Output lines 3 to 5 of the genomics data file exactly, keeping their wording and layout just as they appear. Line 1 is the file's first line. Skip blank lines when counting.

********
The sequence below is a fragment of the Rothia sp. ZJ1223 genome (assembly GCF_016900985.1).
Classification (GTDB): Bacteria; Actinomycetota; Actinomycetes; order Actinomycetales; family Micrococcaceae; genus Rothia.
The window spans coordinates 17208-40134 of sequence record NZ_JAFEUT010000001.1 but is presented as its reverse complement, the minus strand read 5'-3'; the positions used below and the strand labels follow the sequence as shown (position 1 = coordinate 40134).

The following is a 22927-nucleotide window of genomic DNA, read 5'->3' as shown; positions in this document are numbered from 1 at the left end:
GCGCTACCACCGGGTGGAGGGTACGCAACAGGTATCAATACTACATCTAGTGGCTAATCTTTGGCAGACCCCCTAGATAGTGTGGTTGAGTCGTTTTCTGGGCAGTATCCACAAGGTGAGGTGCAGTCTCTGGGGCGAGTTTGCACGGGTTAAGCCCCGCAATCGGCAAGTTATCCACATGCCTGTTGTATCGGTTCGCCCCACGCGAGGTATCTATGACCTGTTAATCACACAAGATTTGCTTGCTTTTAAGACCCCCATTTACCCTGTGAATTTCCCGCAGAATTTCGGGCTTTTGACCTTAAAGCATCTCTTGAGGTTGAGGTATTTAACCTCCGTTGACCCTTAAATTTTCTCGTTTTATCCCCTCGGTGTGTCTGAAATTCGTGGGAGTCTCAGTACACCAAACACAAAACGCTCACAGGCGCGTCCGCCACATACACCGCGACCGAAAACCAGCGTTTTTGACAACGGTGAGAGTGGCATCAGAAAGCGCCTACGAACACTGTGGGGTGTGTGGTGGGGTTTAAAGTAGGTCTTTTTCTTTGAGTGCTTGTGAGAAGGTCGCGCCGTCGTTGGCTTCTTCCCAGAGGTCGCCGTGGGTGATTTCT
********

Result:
The window spans coordinates 17208-40134 of sequence record NZ_JAFEUT010000001.1 but is presented as its reverse complement, the minus strand read 5'-3'; the positions used below and the strand labels follow the sequence as shown (position 1 = coordinate 40134).

The following is a 22927-nucleotide window of genomic DNA, read 5'->3' as shown; positions in this document are numbered from 1 at the left end:
GCGCTACCACCGGGTGGAGGGTACGCAACAGGTATCAATACTACATCTAGTGGCTAATCTTTGGCAGACCCCCTAGATAGTGTGGTTGAGTCGTTTTCTGGGCAGTATCCACAAGGTGAGGTGCAGTCTCTGGGGCGAGTTTGCACGGGTTAAGCCCCGCAATCGGCAAGTTATCCACATGCCTGTTGTATCGGTTCGCCCCACGCGAGGTATCTATGACCTGTTAATCACACAAGATTTGCTTGCTTTTAAGACCCCCATTTACCCTGTGAATTTCCCGCAGAATTTCGGGCTTTTGACCTTAAAGCATCTCTTGAGGTTGAGGTATTTAACCTCCGTTGACCCTTAAATTTTCTCGTTTTATCCCCTCGGTGTGTCTGAAATTCGTGGGAGTCTCAGTACACCAAACACAAAACGCTCACAGGCGCGTCCGCCACATACACCGCGACCGAAAACCAGCGTTTTTGACAACGGTGAGAGTGGCATCAGAAAGCGCCTACGAACACTGTGGGGTGTGTGGTGGGGTTTAAAGTAGGTCTTTTTCTTTGAGTGCTTGTGAGAAGGTCGCGCCGTCGTTGGCTTCTTCCCAGAGGTCGCCGTGGGTGATTTCT